Christa Wisniewski participates in a summer research experience with the National Institute for Mathematical and Biological Synthesis.
CAPE GIRARDEAU, Mo., June 27, 2011 — Modeling feral cat populations and E. coli in cattle, and investigating the maternal investment in the offspring of bird species are among the projects facing a Southeast Missouri State University student during a summer research experience with the National Institute for Mathematical and Biological Synthesis (NIMBioS).
Christa Wisniewski of Chatham, Ill., a biology major with an option in wildlife conservation and a minor in environmental science, was selected for this highly competitive Research Experience for Undergraduates program currently underway. Located the University of Tennessee-Knoxville, NIMBioS is a National Science Foundation-sponsored initiative to foster interdisciplinary research at the interface between mathematical and biological sciences.
NIMBioS’ Research Experiences for Undergraduates (REU) and Research Experiences for Veterinary Students (REV) programs run for eight weeks and include 16 undergraduates, five veterinary students and one high school science teacher. Wisniewski is living on campus and working in teams with NIMBioS postdoctoral researchers and University of Tennessee faculty on research at the interface of mathematics and biology.
“I am really enjoying my experience at NIMBioS, so far,” she said. “I have met wonderful people, and they all have been very friendly and knowledgeable about their specialties. My group works well together, and our mentors have been very hands-on with our project.”
Wisniewski said she applied for the position to gain laboratory experience.
“I thought this would be a very good way to better understand the research part of biology,” she said. “I also wanted to get a better grasp of the mathematics used. I wanted to increase my skills in research and the math that accompanies that. The project I am working on is very interesting, she added.”
Other projects in which Wisniewski is engaged this summer include modeling intracellular movements in plants, modeling the effect of essential oils on a biocontrol fungus and modeling the early dynamics of simian immunodeficiency virus.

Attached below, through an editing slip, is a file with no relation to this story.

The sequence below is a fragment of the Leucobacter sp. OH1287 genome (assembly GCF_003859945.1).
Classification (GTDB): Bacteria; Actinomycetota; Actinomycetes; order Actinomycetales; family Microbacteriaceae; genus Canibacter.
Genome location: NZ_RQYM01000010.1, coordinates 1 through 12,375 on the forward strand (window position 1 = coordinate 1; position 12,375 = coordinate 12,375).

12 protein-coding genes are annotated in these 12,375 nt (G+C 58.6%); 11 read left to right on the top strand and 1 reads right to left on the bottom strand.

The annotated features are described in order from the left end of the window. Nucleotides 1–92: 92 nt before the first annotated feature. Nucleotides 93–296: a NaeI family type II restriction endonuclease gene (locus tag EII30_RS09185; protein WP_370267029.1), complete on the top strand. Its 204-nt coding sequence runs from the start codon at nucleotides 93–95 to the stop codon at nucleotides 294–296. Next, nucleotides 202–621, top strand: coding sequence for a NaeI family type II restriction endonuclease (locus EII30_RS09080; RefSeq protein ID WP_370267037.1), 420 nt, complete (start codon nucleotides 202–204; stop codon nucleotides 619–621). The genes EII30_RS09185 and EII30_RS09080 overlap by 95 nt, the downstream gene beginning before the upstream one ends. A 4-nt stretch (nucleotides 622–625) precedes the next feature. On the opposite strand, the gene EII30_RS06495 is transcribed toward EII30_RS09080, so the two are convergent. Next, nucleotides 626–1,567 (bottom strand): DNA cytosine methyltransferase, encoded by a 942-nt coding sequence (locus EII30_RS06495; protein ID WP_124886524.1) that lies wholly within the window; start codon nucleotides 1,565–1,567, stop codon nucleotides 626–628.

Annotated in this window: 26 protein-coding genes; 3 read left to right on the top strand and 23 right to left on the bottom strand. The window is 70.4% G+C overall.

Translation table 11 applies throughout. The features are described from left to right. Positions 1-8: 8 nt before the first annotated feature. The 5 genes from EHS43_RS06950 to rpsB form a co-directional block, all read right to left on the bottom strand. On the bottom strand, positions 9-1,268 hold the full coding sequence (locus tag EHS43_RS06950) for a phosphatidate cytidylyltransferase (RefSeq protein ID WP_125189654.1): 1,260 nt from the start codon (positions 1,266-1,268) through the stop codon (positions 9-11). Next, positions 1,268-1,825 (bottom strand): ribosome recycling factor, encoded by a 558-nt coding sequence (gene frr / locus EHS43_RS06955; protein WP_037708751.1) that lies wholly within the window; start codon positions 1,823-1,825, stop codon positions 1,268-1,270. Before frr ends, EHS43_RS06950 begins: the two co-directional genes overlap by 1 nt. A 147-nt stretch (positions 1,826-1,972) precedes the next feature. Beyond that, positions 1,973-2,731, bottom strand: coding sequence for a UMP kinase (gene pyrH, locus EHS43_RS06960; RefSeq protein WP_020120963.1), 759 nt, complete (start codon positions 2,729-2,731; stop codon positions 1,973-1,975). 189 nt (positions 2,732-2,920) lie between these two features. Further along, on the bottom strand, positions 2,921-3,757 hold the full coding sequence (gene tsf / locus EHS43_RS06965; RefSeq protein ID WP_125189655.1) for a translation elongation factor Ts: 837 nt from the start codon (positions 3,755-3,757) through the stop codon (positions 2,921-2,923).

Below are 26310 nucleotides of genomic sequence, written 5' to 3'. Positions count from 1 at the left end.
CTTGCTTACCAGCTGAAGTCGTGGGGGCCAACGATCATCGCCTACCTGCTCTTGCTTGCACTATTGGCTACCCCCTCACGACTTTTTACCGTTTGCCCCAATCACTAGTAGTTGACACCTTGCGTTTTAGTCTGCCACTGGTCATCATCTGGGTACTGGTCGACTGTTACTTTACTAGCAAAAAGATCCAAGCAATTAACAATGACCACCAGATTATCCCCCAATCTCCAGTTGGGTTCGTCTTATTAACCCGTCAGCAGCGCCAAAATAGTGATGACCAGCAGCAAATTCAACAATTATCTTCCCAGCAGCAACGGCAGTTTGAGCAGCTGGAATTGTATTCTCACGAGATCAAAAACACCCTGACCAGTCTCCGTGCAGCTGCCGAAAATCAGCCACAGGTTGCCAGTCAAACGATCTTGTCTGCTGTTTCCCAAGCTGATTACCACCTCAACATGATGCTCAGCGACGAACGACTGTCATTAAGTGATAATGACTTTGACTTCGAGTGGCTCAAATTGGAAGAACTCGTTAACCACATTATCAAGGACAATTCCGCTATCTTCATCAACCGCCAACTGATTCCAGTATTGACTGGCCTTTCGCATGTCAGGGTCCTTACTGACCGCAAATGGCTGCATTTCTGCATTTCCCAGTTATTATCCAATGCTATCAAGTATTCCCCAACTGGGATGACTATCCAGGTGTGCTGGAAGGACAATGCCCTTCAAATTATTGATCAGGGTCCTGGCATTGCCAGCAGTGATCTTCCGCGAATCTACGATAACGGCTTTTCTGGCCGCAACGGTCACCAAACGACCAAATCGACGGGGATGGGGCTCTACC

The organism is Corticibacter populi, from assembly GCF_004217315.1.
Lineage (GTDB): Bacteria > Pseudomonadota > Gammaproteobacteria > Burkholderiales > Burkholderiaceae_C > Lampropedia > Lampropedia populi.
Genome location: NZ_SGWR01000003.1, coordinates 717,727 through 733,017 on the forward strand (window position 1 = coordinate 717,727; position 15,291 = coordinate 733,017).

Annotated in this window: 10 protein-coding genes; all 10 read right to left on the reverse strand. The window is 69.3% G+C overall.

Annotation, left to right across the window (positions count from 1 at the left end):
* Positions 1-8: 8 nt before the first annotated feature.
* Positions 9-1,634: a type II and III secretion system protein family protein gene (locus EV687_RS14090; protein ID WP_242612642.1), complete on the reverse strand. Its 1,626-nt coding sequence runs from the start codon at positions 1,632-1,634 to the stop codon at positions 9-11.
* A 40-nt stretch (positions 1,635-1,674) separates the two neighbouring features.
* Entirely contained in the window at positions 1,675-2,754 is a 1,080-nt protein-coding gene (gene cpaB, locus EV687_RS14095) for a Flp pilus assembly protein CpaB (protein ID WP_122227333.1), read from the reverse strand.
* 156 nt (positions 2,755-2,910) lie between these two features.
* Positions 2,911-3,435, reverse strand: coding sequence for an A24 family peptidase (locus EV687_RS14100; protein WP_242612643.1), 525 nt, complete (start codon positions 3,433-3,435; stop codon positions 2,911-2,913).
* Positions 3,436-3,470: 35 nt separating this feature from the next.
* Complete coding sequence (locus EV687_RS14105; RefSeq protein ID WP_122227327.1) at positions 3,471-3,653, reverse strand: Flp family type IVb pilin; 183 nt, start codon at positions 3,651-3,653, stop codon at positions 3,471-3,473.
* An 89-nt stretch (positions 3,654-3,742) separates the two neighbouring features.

Wisniewski is working on a project studying the effect of Borneol, an essential oil from the Monarda plant, on the growth of the fungus, Beauveria bassiana. This fungus, she says, is a beneficial species because it grows in plants and keeps plant diseases from attacking it. The fungus also kills disease carrying insects.
“My group is measuring the growth of spores of this fungus in different concentrations on Borneol at four times – 16, 20, 22 and 24 hours,” she said. “We are trying to find the optimal concentration of Borneol for the fungus to grow. This concentration would be beneficial because the optimum concentration of the essential oil and fungus could be used as a biocontrol agent and replace the chemical pesticides that are currently used.”
Wisniewski said she is considering pursuing graduate school after completing her undergraduate studies at Southeast.
“Having an internship at a major university will give me the experience that I will need to be successful at many graduate programs,” she said. “I will also be gaining a lot more experience dealing with groups, especially groups that have members from all over the world.
“I would recommend an internship with NIMBios for other biology students who are interested in learning about research and want to know more about how math and biology work together in research,” Wisniewski said.
Co-sponsors of the NIMBioS include the U.S. Department of Homeland Security and the U.S. Department of Agriculture.